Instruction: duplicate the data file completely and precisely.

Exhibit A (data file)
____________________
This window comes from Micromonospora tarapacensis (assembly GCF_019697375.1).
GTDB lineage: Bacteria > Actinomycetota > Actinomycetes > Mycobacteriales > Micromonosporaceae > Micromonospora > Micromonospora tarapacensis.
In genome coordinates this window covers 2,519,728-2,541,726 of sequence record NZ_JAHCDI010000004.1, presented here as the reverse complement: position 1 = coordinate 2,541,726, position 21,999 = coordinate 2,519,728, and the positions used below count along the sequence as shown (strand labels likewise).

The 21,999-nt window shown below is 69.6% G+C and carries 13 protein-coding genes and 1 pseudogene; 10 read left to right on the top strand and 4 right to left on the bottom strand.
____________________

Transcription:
This window comes from Micromonospora tarapacensis (assembly GCF_019697375.1).
GTDB lineage: Bacteria > Actinomycetota > Actinomycetes > Mycobacteriales > Micromonosporaceae > Micromonospora > Micromonospora tarapacensis.
In genome coordinates this window covers 2,519,728-2,541,726 of sequence record NZ_JAHCDI010000004.1, presented here as the reverse complement: position 1 = coordinate 2,541,726, position 21,999 = coordinate 2,519,728, and the positions used below count along the sequence as shown (strand labels likewise).

The 21,999-nt window shown below is 69.6% G+C and carries 13 protein-coding genes and 1 pseudogene; 10 read left to right on the top strand and 4 right to left on the bottom strand.